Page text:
With just 114 days remaining before the Men’s Olympic Football Tournament begins in London, and three weeks until the competition draw is made at Wembley, 15 teams have now booked their place for the 23rd edition at the Games.
The conclusion of the CONCACAF U-23 Men’s Championship yesterday, which saw Honduras and Mexico confirm their participation in July and August, means that just one spot remains to be filled for the 16-team tournament.
Oman and Senegal, representing the AFC and CAF regions respectively, will do battle to decide who claims the 16th berth with a play-off at the City of Coventry Stadium on 23 April, with the winner joining those already qualified in the following day’s tournament draw.
A potent mix of heavyweight contenders, former winners and debutants will be included in that draw, which will divide the 16 sides into four groups of four. FIFA.com now casts a keen eye over the 15 countries that have completed the preliminary step towards a gold medal.
Not content with being European and world champions at senior level, Spain are also one of the dominant forces in youth football. Their U-21 side were crowned champions at the 2011 UEFA European U-21 Championship, which acted as a qualifier for the Olympics, after seeing off Switzerland 2-0 in the final in Denmark.
With a team containing youngsters already making their mark in club football, including Barcelona’s Thiago Alcantara and Athletic Bilbao duo Javi Martinez and Iker Muniain, La Roja are sure to be contenders again in London as they groom their next generation before the 2014 FIFA World Cup™.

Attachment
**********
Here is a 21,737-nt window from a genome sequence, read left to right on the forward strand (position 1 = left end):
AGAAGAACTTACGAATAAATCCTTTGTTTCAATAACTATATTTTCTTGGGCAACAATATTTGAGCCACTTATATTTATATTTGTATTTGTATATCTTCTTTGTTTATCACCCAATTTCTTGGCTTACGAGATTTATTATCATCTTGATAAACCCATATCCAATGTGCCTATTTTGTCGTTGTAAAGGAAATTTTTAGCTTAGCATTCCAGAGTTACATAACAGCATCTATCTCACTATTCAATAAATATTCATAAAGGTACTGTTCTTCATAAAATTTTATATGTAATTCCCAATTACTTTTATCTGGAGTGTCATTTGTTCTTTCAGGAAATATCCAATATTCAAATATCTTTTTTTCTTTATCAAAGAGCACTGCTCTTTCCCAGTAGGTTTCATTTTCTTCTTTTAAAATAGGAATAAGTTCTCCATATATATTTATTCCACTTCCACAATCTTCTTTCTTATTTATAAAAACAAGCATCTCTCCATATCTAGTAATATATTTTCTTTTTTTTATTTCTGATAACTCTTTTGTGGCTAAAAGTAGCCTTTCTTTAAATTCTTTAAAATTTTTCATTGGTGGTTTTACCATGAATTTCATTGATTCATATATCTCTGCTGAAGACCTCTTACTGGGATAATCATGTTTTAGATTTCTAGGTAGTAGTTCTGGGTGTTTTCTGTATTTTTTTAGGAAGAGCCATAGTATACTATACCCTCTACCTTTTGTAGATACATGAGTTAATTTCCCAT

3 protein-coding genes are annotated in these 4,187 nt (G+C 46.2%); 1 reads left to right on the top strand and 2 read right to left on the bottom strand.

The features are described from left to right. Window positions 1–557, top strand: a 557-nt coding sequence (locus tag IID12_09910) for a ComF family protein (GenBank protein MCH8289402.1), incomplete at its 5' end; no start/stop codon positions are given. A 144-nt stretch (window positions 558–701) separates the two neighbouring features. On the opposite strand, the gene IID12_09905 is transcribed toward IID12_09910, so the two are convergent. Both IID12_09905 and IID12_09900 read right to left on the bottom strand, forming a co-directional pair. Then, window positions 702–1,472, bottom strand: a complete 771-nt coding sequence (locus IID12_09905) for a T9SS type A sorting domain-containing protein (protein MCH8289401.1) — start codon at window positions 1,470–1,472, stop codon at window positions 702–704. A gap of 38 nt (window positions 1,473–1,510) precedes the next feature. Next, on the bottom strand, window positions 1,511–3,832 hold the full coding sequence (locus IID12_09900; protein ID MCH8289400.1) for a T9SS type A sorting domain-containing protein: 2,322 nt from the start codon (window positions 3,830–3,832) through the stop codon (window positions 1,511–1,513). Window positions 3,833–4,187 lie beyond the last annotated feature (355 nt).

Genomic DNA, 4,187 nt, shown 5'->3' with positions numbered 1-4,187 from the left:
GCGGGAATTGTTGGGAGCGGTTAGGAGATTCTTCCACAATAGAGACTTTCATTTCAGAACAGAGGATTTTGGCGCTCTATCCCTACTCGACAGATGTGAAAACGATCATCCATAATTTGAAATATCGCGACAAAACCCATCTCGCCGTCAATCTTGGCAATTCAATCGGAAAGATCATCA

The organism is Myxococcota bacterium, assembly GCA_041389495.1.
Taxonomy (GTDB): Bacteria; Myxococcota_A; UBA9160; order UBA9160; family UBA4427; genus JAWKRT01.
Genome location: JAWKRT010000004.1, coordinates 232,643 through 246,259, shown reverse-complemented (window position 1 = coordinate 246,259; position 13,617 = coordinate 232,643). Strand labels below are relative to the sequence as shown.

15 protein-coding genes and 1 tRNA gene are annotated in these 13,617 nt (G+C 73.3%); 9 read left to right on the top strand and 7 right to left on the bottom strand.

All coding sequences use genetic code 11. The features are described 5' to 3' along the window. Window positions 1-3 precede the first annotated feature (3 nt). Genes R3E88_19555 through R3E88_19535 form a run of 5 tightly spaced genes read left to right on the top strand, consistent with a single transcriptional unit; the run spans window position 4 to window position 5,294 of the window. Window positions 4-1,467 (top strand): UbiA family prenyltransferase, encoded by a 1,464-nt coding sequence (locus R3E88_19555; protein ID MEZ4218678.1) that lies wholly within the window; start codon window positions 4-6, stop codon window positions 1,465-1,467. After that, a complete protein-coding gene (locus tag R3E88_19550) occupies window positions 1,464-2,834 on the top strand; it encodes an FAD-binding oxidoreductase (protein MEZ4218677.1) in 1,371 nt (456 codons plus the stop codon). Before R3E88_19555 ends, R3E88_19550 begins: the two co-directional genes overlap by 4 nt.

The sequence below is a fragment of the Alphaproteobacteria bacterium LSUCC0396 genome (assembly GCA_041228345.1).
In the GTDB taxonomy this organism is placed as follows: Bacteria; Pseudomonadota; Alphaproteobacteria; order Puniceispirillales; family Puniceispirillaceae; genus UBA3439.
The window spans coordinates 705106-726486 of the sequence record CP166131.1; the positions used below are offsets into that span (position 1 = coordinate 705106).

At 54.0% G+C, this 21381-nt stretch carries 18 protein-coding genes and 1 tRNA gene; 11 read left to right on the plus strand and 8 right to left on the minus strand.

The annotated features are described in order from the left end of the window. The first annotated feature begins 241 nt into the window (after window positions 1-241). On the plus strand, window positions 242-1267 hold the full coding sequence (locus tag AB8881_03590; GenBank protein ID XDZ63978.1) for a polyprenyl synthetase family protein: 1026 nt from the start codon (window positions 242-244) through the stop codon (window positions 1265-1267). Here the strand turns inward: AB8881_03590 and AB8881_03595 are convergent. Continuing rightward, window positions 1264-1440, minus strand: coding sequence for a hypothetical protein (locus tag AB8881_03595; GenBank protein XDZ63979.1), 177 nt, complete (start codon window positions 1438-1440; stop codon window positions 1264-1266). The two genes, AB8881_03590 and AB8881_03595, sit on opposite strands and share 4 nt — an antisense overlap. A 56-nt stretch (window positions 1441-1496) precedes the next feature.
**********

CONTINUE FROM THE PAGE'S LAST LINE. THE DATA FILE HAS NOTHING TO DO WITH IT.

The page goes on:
Despite defeat at the final hurdle last June, Switzerland also reached London by virtue of finishing runners-up. Inspired by Bayern Munich-bound midfielder Xherdan Shaqiri, the 1924 silver-medallists will be making their first appearance at the Olympics since 1928. First-time participants Belarus complete the trio of competitors from Europe, having overcome Czech Republic in a play-off to finish third in the same tournament.
The 2012 event will also feature another of the world’s form teams, Uruguay, who return to the Olympics for the first time since winning the tournament twice consecutively in 1924 and 1928. La Celeste qualified by finishing second at the 2011 South American Youth Championship ahead of two-time reigning champions Argentina, who miss out on this occasion.
The continental tournament was won by Brazil, with Santos superstar Neymar bagging nine goals along the way, and the South Americans must be among the favourites to claim gold following their FIFA U-20 World Cup triumph in Colombia last year. Luck has not been on their side in the past, however, with two second-placed and two third-placed finishes but no winner's medal.
The best performance by an Asian team at the Olympics was the third position achieved at Mexico City 1968 by Japan, who will line up in London as one of three guaranteed participants from the region. Five wins out of six in the final stage of qualifying was enough to secure their passage alongside fellow group winners Korea Republic and United Arab Emirates, who denied improving Uzbekistan to qualify for the first time in their history.